NEW YORK (Reuters) - Shares of U.S. hospital operators fell on Thursday after news reports that Republicans were making fresh progress with plans to dismantle the Affordable Care Act, also known as Obamacare.
Republican moderates and conservatives were nearing a deal on healthcare that could get an alternative to the law through the U.S. House of Representatives, according to the Huffington Post. Politico published a document it said represented the Republicans’ new proposal.
CNBC and CNN also reported that the changes could push more Republicans to favor the health bill, which was dropped late last month after it failed to get enough support to pass.
The Huffington Post said that the changes in the works might still leave the bill without enough support, while Politico questioned the likelihood of the bill’s passage next week.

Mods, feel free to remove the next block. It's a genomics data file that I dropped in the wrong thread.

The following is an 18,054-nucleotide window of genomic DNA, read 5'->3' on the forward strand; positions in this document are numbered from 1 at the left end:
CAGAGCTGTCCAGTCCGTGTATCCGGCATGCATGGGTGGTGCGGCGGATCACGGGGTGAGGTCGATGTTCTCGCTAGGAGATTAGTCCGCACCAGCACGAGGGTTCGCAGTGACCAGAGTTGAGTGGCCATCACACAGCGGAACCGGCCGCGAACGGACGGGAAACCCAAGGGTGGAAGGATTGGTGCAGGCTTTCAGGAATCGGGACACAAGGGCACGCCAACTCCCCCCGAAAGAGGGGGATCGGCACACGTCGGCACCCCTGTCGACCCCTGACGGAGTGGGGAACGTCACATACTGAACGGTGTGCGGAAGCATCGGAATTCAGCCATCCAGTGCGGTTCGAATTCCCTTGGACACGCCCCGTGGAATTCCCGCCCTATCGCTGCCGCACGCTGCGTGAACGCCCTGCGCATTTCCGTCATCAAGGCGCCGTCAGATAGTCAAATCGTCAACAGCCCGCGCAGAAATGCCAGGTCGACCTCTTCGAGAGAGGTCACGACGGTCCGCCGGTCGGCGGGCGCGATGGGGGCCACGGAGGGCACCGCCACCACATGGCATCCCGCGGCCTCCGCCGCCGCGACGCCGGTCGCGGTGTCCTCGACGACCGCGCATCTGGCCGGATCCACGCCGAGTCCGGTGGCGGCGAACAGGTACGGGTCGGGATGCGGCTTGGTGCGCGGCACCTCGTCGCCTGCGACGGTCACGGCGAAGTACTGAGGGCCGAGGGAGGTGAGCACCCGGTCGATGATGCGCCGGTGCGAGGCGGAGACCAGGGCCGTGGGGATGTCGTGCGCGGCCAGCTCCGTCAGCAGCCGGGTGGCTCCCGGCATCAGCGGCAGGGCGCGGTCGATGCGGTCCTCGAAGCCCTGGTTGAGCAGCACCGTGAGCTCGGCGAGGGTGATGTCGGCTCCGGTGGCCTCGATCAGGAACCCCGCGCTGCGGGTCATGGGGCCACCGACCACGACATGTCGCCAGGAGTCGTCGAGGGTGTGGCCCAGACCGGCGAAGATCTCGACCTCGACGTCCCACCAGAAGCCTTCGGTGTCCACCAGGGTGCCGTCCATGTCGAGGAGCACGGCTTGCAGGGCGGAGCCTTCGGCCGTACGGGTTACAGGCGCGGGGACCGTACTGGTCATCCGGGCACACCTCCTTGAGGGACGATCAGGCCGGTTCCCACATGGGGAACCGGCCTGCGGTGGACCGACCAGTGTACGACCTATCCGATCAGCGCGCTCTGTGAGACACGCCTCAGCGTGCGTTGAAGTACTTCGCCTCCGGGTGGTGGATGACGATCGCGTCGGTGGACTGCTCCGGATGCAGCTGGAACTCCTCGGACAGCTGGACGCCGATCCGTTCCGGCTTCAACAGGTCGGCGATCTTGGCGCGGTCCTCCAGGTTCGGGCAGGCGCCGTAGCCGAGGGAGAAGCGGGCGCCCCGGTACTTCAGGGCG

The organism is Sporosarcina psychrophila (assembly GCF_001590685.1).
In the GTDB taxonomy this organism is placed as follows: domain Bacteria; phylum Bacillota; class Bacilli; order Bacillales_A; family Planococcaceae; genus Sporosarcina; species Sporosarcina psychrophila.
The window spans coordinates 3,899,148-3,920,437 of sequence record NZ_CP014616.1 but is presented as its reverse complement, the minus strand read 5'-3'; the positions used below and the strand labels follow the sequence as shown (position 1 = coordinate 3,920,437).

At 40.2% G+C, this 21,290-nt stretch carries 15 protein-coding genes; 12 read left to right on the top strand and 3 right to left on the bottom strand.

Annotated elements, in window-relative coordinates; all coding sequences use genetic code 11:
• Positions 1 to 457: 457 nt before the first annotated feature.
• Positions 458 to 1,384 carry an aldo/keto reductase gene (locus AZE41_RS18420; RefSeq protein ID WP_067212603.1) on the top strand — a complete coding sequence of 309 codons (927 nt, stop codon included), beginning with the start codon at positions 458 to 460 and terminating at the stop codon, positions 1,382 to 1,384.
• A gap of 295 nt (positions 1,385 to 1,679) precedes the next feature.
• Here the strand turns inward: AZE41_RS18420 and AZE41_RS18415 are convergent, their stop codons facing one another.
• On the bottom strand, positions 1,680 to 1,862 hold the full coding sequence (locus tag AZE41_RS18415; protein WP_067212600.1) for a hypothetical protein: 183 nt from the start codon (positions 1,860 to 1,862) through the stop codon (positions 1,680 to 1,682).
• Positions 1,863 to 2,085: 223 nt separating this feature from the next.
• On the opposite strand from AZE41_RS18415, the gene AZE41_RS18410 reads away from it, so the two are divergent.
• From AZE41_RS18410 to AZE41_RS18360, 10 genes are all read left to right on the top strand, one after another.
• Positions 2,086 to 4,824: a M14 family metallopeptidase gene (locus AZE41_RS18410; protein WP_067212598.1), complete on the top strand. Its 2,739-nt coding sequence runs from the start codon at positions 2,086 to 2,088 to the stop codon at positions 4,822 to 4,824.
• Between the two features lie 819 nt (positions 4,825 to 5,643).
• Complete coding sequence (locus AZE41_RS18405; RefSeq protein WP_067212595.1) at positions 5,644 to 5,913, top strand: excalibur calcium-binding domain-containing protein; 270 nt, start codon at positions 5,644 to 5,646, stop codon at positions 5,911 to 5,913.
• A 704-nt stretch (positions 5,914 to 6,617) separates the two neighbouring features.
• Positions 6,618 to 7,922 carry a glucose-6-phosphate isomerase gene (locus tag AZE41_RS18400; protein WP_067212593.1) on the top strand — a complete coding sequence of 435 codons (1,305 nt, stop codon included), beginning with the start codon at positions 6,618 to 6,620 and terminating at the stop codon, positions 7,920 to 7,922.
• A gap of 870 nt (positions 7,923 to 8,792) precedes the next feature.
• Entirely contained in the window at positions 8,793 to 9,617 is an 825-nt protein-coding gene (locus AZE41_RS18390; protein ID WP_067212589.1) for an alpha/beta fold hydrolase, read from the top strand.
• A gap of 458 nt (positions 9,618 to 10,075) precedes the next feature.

The U.S. Senate, which has been on a two-week break, returns to Washington D.C. on Monday, while the House returns on Tuesday. They are expected to work on a funding bill needed to avoid a government shutdown on April 28.
Hospital stocks have been pressured by Republican efforts to roll back Obamacare, which benefited the companies by expanding insurance coverage.
Shares of HCA Holdings (HCA.N), the most valuable publicly-traded hospital company, fell 1.8 percent, while Tenet Healthcare (THC.N) dropped 4.1 percent and Community Health Systems (CYH.N) fell 3.9 percent.
The stocks had surged after Republicans pulled their initial bill late last month, dealing a setback to President Donald Trump’s vow to repeal Obamacare.
Reporting by Lewis Krauskopf, additional reporting by Susan Heavey and Richard Cowan in Washington D.C.; Editing by Nick Zieminski